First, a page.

Some 425 products and services were nominated this year. Then third-party judges reviewed and evaluated each item before determining finalists. SIIA members then reviewed the finalists and voted to select the winners.

Winning the 2011 CODiE Award now puts Logos Bible Software in the company of past CODiE Award winners such as Adobe, Dell, Cision, Red Hat, SalesForce, Wall Street Journal Professional, and Zendesk.

http://www.logos.com/

Watch http://www.logos.com/basepackages#demo

Edited:
-or from YouTube:

<a href="http://www.youtube.com/watch?v=eKS0GASHIZU" target="_blank">http://www.youtube.com/watch?v=eKS0GASHIZU</a>
« Last Edit: June 03, 2011, 07:41:58 AM by Curt » Logged
NigelH
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« Reply #53 on: June 03, 2011, 06:34:04 PM »

Seeing this thread was reopened, here are 2 more resources.

theWord - Alternative to e-Sword

The NET BIBLE (new interface)
This is the older interface
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Edvard
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« Reply #54 on: June 04, 2011, 02:26:22 AM »

Once again, I believe OP (Tinjaw) was looking for more than just Bible study aids:
http://www.donationcoder....c=11689.msg95630#msg95630

e.g. Is there a Quran module for e-Sword?
A searchable web interface for the Bhagavad-Gita with bookmarks and commentary?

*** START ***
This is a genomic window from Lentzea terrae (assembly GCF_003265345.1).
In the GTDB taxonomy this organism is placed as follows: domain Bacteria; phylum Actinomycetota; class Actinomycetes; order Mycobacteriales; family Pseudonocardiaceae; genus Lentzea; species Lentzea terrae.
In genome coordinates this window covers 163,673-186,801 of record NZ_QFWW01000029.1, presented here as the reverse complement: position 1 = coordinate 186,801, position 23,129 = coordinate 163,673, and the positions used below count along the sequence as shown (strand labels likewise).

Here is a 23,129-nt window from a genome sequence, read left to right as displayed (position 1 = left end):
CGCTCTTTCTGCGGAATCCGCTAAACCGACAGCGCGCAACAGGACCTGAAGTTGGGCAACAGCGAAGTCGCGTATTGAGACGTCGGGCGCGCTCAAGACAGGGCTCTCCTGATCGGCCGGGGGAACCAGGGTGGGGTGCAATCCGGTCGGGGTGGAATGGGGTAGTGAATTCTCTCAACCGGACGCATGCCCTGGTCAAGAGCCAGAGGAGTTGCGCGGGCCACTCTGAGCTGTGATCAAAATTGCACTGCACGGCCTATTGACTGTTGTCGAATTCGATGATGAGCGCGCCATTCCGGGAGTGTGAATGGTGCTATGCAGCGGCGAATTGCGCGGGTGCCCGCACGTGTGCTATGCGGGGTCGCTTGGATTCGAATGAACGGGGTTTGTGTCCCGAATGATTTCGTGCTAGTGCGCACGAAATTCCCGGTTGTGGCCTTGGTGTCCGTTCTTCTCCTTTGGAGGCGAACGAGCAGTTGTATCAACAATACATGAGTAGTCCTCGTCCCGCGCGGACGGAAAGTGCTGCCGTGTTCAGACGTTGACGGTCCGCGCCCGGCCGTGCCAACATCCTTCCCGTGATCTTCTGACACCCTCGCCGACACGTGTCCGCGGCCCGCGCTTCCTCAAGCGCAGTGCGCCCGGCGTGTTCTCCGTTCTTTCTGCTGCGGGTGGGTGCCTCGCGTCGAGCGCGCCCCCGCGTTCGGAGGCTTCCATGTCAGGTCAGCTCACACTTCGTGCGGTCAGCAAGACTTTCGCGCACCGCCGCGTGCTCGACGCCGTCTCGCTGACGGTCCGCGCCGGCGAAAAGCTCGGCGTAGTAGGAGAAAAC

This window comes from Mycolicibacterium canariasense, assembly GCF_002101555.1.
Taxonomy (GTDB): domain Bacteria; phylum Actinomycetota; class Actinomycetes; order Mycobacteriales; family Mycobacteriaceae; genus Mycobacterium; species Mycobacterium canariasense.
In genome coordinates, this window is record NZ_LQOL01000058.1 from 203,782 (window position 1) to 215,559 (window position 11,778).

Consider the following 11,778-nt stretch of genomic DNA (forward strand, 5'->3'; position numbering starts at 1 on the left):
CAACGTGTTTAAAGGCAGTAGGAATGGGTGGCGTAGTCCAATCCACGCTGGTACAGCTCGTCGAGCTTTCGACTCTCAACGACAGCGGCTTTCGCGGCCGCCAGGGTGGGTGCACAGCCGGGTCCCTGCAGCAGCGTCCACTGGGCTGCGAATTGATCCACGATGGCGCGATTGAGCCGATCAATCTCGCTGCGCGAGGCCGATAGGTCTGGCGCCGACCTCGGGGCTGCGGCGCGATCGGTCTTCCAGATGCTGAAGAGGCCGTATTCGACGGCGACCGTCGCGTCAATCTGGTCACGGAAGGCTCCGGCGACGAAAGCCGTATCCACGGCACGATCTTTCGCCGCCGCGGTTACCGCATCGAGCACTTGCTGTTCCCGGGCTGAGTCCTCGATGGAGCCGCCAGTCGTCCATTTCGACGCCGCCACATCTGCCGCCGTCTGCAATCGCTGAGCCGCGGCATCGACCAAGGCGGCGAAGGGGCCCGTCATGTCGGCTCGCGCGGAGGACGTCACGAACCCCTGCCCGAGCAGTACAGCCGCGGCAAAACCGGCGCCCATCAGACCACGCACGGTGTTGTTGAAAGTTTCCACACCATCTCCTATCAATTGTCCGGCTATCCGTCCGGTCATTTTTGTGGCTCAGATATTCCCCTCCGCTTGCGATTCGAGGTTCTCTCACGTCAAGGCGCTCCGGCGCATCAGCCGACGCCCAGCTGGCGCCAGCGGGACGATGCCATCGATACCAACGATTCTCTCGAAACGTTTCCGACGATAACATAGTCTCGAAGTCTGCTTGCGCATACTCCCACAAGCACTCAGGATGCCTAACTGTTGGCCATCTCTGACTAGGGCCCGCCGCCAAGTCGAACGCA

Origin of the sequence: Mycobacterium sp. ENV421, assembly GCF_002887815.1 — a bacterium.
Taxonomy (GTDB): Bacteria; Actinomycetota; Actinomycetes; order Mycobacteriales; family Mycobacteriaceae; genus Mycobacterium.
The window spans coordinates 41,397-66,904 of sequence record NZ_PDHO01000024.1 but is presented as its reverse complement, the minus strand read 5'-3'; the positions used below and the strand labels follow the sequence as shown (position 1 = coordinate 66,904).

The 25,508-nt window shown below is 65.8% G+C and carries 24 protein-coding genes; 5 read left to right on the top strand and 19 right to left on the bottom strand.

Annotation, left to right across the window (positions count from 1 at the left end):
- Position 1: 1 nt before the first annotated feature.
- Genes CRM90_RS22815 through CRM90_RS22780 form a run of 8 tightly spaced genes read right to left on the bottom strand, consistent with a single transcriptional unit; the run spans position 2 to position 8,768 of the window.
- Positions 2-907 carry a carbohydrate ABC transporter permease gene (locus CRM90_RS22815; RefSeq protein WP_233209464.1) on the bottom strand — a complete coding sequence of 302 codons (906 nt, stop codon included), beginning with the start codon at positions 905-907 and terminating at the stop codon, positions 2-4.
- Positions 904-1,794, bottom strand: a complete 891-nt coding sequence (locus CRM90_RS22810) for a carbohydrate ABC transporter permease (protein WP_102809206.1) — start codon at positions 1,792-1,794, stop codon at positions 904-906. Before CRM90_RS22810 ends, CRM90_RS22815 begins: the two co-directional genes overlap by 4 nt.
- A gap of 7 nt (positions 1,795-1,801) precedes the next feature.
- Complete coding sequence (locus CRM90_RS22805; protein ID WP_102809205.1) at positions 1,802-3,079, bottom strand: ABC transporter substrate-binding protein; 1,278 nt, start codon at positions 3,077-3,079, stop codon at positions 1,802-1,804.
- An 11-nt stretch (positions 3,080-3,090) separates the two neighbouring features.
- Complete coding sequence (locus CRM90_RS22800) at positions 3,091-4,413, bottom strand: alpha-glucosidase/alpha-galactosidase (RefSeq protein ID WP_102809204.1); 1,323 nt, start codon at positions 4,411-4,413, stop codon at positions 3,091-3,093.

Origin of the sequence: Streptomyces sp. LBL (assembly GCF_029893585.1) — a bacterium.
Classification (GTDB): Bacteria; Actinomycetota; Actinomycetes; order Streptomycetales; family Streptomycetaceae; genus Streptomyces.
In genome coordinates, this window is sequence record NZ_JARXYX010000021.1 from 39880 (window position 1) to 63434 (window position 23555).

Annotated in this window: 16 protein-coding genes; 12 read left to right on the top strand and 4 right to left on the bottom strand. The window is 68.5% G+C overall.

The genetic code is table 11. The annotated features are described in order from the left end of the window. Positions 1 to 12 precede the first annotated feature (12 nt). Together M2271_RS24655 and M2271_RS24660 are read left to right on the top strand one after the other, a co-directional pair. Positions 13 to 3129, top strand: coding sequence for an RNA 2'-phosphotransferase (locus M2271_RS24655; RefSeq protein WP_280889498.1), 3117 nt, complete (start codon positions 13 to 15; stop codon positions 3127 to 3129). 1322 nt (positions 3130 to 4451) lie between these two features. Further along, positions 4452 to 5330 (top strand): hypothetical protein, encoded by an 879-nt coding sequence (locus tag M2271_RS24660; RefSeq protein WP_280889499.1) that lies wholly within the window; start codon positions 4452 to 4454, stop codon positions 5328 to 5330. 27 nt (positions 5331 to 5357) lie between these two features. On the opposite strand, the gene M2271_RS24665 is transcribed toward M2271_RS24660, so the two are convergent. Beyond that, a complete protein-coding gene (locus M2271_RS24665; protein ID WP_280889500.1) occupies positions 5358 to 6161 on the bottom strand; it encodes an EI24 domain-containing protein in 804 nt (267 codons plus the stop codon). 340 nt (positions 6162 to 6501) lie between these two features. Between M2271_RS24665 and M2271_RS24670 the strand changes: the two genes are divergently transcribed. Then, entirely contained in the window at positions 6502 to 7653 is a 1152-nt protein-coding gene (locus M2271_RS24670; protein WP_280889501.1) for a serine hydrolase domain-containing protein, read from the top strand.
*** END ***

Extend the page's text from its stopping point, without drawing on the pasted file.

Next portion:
Can the Tibetan Book of the Dead be converted to OSIS format for loading into Sword project software?

And so on...

Regardless of (or because of?...) my own personal predilections, I would also be interested in electronic resources for studying other cultural/religious works, and since this thread has woken up again, I think I'll do a little more searching of my own.
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IainB
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« Reply #55 on: June 04, 2011, 08:07:41 AM »

@tinjaw: As a fellow student, I can recommend as the best digital and searchable source that I have come across:
Bahai Research
They have access to just about every religious tome and their various versions, and you can peruse them online or using a downloadable software called "Interfaith Explorer".
Texts are from:
  • Authoritative Baha'i
  • Baha'i Studies
  • Buddhist
  • Christian
  • Hindu
  • Islam
  • Judaism
  • Sikh
  • Tao
  • Zoroastrian

The downloadable Interfaith Explorer comes in various versions - for use on Androids, or PCs using Windows, etc.
The Windows one is here: Windows Interfaith Explorer (Download.com)

By the way, the best hardcopy English translation of the Qu'ran/Koran that I have come across is a Penguin (1959) Koran translation by NJ Dawood. It is very well organised and contains a brief historical context. The chapters/verses/subjects are organised- differently to (better than) most other Korans that I have seen.
« Last Edit: June 04, 2011, 08:57:08 AM by IainB » Logged